''Our security advice is we are aware of the bombing and we will continue to liaise with the British High Commission if necessary,'' England team spokesman Andrew Walpole told the Daily Telegraph.
The blasts, which killed one person and left 20 injured, are the latest in the hurdles being faced by the organisers to stage the ODI there.
Earlier, the date set for the match clashed with the date fixed for the assembly elections in the state, forcing the Election Commission to move the elections to some other day.
Meanwhile, the daily also revealed that during the Ashes a bomb scare had almost led to the cancellation of the Lord's match after ''four unexploded devices'' were found in London, two weeks after the July 7 explosions.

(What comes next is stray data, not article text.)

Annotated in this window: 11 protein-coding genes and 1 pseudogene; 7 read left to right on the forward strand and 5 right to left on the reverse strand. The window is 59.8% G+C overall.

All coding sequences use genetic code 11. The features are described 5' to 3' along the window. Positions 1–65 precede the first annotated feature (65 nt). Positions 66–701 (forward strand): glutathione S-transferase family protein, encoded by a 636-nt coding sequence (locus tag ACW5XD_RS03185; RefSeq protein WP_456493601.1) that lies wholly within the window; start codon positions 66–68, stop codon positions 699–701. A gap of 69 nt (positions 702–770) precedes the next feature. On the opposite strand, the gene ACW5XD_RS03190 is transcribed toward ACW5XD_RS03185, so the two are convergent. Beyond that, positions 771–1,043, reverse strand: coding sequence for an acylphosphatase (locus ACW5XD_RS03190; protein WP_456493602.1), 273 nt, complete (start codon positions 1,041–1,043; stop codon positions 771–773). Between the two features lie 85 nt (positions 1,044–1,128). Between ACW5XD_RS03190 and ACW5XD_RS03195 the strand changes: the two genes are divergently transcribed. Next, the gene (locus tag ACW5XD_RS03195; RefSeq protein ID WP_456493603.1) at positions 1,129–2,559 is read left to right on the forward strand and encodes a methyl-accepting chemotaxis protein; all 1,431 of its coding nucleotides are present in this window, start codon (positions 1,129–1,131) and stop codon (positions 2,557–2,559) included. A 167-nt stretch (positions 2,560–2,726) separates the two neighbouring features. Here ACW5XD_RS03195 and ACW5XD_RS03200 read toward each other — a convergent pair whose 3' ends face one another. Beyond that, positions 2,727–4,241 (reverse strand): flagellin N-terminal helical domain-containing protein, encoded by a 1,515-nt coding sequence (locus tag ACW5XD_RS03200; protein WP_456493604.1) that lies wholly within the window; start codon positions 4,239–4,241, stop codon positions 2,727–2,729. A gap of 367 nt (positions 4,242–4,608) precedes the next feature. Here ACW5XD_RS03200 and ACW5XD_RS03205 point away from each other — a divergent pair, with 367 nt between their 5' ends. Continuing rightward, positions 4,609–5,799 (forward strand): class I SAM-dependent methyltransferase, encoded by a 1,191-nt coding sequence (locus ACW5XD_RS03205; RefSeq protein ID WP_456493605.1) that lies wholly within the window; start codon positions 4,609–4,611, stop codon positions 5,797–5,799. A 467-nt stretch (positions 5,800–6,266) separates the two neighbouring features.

''We had bombs being found in the underground in the morning. You think about it. You've got all these people at Lord's, a full house, 26,000 of them - most of them were going on the tube home,'' the newspaper quoted Chairman of the ECB's marketing committee Giles Clarke as saying.
''We have responsibilities. The ECB were involved in discussions with the police. We were obviously prepared to do whatever the police wanted. We were very fortunate that the police felt the situation was under their control,'' he added.